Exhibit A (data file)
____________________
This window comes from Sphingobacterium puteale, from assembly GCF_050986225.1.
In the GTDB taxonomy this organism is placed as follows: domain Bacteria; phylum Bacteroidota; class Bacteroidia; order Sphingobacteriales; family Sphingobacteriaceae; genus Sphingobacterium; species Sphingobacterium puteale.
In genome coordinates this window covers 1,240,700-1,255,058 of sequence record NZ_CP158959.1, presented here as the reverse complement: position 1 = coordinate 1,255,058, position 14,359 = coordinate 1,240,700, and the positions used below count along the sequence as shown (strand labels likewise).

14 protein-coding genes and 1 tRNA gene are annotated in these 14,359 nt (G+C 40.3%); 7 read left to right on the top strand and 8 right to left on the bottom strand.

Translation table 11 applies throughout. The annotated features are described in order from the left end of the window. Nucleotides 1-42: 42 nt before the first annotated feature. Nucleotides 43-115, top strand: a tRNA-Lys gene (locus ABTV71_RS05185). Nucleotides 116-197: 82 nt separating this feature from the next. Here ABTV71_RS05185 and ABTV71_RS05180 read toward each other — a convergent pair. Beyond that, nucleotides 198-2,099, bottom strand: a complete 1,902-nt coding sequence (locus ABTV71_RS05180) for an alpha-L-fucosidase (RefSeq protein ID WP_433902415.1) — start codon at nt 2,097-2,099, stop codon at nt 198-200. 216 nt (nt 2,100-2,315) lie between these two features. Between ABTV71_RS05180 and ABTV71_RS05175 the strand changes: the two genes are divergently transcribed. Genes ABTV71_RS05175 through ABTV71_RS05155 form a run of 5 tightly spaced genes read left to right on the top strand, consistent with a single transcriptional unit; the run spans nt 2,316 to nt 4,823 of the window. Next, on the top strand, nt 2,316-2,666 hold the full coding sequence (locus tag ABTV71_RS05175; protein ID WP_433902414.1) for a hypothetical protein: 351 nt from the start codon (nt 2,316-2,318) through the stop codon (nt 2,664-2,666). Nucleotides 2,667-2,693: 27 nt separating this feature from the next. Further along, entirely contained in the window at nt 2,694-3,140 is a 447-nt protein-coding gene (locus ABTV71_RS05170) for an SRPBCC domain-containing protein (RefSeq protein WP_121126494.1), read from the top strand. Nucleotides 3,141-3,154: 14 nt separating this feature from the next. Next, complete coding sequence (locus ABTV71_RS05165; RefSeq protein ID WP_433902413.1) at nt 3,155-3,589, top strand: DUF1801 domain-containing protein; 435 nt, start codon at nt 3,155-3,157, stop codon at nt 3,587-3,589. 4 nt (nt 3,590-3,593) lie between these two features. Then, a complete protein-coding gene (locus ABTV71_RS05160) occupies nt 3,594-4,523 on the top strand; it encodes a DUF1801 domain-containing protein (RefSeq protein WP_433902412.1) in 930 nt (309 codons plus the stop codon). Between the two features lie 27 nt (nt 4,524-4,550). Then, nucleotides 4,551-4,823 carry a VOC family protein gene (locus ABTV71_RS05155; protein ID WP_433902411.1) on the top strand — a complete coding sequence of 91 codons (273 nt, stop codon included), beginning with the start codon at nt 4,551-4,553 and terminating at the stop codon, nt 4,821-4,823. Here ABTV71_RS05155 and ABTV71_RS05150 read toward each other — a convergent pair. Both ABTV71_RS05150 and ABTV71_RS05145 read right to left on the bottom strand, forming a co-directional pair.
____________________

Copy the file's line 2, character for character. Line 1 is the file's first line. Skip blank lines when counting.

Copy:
In the GTDB taxonomy this organism is placed as follows: domain Bacteria; phylum Bacteroidota; class Bacteroidia; order Sphingobacteriales; family Sphingobacteriaceae; genus Sphingobacterium; species Sphingobacterium puteale.